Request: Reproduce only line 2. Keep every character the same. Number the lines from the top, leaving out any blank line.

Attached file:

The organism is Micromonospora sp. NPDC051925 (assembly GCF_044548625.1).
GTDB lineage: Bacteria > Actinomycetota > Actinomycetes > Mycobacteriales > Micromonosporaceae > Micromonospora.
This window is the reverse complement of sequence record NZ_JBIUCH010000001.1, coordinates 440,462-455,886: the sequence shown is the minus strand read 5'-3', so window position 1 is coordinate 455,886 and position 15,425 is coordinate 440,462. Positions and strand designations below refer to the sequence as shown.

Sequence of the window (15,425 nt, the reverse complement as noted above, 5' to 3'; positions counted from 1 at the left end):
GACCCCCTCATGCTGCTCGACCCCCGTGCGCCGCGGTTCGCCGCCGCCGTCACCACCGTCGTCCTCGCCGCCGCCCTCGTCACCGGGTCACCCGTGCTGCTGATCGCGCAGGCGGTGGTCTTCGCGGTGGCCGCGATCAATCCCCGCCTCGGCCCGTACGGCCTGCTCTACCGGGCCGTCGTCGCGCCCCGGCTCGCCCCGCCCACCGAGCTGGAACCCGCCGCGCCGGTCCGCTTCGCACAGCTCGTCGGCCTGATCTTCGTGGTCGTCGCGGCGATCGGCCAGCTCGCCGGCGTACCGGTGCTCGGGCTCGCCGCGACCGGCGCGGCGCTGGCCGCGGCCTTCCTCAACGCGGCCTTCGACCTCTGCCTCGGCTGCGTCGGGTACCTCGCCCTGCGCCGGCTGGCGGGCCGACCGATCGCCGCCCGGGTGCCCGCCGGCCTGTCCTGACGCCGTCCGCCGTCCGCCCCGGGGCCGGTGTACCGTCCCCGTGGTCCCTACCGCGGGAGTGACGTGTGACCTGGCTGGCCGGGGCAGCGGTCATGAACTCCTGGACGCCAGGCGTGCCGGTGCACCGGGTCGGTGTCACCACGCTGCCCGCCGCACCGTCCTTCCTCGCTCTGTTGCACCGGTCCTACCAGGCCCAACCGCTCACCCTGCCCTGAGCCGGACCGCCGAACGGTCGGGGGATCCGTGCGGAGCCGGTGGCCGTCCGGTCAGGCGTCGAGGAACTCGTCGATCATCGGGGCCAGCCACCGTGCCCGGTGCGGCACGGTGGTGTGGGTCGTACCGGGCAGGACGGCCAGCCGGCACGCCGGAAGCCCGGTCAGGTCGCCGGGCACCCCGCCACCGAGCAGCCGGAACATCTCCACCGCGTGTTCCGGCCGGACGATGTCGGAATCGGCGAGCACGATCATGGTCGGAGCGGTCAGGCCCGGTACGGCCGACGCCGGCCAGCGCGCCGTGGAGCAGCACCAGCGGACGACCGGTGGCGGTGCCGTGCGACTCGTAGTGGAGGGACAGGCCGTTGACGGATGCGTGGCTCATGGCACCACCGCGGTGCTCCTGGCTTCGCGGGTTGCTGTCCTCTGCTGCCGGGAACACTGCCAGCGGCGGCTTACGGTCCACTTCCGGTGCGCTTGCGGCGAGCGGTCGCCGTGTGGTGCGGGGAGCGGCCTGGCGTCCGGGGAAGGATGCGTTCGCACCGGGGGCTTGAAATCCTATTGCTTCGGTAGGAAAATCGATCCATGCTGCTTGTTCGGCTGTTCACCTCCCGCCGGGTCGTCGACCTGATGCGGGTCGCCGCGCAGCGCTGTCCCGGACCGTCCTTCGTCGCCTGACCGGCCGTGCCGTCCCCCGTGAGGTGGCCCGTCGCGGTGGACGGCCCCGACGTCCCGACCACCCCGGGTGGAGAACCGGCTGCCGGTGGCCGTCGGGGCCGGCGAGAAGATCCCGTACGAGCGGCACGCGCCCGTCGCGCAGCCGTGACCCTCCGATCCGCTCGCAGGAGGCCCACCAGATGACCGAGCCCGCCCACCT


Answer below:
GTDB lineage: Bacteria > Actinomycetota > Actinomycetes > Mycobacteriales > Micromonosporaceae > Micromonospora.